We see no reason to question Judge Suda's analysis of the facts or his Conclusion that Chief Judge Moultrie would not have exercised his discretion to issue a JRAD. It is clear to us, moreover, that Judge Suda himself would not have issued a JRAD if he had been the sentencing Judge.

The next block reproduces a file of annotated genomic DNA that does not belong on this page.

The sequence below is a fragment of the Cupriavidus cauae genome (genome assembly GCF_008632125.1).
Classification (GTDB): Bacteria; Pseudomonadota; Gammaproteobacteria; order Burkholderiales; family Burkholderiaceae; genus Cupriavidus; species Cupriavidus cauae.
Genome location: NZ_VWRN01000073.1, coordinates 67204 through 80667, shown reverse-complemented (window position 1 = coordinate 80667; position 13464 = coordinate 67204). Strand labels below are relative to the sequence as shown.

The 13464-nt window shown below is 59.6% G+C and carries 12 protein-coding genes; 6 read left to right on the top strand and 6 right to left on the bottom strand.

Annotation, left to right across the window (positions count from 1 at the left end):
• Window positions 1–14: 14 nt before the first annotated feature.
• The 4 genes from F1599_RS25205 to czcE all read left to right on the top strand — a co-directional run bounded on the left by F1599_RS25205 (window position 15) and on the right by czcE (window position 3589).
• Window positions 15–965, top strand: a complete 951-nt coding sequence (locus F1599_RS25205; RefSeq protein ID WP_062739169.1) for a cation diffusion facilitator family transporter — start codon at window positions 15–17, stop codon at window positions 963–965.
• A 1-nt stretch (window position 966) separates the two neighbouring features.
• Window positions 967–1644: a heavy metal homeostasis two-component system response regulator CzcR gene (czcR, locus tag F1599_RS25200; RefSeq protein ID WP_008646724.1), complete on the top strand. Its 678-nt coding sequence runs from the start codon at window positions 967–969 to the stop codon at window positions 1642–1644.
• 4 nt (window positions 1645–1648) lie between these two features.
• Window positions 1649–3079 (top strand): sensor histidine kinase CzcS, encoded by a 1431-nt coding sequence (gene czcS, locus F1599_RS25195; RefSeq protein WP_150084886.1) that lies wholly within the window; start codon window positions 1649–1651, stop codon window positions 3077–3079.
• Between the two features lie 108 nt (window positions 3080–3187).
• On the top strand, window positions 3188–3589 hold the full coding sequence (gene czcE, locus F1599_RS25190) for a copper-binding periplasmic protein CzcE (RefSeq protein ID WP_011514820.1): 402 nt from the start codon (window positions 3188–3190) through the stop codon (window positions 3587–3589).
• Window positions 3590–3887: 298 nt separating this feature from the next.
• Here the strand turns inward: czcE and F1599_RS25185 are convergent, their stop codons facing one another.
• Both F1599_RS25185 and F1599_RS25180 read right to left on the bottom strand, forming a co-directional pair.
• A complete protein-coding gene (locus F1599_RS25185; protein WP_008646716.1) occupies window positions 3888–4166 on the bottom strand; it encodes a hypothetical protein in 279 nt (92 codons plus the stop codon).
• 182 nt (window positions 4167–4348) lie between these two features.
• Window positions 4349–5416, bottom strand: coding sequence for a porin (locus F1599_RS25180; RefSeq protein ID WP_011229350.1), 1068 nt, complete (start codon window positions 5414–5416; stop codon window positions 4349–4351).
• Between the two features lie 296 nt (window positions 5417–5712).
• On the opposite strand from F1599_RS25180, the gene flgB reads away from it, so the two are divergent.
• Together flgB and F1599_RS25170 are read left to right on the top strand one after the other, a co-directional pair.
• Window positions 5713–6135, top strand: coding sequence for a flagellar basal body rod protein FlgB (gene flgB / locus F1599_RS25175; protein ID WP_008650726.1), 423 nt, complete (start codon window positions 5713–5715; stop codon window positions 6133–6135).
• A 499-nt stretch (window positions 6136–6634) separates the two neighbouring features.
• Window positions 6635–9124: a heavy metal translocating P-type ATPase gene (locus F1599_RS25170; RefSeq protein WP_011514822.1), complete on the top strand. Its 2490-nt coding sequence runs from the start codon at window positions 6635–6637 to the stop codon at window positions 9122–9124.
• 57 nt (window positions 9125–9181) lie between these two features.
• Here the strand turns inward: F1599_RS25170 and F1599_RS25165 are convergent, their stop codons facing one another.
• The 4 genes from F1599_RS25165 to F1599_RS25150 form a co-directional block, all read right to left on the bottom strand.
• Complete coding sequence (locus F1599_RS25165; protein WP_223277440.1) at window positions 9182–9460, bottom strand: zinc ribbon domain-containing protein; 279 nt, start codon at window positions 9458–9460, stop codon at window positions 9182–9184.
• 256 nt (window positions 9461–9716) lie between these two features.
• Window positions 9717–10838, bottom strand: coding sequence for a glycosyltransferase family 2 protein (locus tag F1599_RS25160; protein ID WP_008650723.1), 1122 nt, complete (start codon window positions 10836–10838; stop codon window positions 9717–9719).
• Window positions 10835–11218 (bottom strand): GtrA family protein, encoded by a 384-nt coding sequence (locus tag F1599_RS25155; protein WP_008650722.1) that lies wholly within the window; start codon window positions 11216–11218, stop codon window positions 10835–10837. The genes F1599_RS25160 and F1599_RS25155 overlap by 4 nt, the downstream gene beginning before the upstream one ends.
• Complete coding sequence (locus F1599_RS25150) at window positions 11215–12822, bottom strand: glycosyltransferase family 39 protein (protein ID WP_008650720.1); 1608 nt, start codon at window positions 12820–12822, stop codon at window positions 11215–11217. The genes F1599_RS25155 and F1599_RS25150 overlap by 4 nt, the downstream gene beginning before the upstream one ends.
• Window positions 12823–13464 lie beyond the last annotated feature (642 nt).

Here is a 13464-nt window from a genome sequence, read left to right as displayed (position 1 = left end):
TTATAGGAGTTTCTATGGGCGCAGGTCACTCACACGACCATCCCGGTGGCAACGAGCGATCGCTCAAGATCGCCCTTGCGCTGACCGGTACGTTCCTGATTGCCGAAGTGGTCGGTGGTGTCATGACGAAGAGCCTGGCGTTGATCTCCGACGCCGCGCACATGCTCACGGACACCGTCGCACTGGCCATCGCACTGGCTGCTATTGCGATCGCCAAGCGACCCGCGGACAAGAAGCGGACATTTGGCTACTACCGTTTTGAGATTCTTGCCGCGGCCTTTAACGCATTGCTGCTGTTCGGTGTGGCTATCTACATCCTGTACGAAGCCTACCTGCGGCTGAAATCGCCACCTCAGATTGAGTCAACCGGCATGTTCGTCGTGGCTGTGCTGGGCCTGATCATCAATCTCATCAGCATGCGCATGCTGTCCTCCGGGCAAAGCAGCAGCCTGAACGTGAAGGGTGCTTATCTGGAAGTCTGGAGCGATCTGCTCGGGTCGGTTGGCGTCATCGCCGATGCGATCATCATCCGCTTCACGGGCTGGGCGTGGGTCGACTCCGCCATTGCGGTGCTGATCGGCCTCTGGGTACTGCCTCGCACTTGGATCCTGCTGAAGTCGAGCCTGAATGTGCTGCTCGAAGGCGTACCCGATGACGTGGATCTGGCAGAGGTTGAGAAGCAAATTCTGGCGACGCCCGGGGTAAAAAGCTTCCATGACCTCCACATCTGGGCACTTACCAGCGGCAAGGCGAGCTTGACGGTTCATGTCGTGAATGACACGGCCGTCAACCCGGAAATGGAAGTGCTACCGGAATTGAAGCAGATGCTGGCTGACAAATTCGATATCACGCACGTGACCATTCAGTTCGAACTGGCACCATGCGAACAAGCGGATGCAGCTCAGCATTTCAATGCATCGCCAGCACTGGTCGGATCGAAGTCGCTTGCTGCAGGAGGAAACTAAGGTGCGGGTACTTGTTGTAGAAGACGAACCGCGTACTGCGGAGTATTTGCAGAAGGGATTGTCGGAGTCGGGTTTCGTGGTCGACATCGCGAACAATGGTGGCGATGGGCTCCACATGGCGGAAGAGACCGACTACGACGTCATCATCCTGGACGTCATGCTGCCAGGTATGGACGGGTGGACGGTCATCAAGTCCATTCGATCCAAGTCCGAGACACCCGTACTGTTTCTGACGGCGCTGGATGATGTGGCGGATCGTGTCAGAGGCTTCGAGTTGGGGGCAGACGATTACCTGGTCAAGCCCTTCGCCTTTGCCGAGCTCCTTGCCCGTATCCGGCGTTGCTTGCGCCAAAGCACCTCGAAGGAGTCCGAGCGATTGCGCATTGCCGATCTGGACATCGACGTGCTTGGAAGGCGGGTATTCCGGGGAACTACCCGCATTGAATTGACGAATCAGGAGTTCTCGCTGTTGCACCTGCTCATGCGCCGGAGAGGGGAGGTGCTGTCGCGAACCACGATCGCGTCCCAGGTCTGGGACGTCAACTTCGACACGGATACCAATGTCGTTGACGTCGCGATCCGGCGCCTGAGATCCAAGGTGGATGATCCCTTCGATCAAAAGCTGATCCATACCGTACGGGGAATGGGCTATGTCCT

An additional and independent basis for our affirmance of the denial of appellant's motion is the fact that the very relief which appellant would seek if his conviction were vacated is no longer available. As we have said, the Immigration Act of 1990 repealed the power of sentencing courts to issue JRADs, and that repeal was expressly made retroactive to all "convictions entered before, on or after" its effective date. See United States v. Bodre, 948 F.2d 28, 35 (1st Cir. 1991), cert. denied, 117 L. Ed. 2d 628, 112 S. Ct. 1487 (1992); see also Ignacio v. INS, 955 F.2d 295, 298 (5th Cir. 1992) (statutory language demonstrates clear congressional intent that repeal was to apply regardless of the date of conviction). Thus, even if we were inclined (which we are not) to reverse the denial of appellant's § 23-110 motion, the trial court would have no power now to issue a JRAD. Bodre, supra, 948 F.2d at 35. Additionally, as the trial court noted, "the cases are . . . clear that recommendations issued after the 30-day cut-off period cannot be given nunc pro tunc effect." Velez-Lozano v. INS, 150 U.S. App. D.C. 214, 217, 463 F.2d 1305, 1308 (1972) (citations omitted). Therefore, granting appellant's motion would be a futile act; the relief he seeks is simply not available. *fn12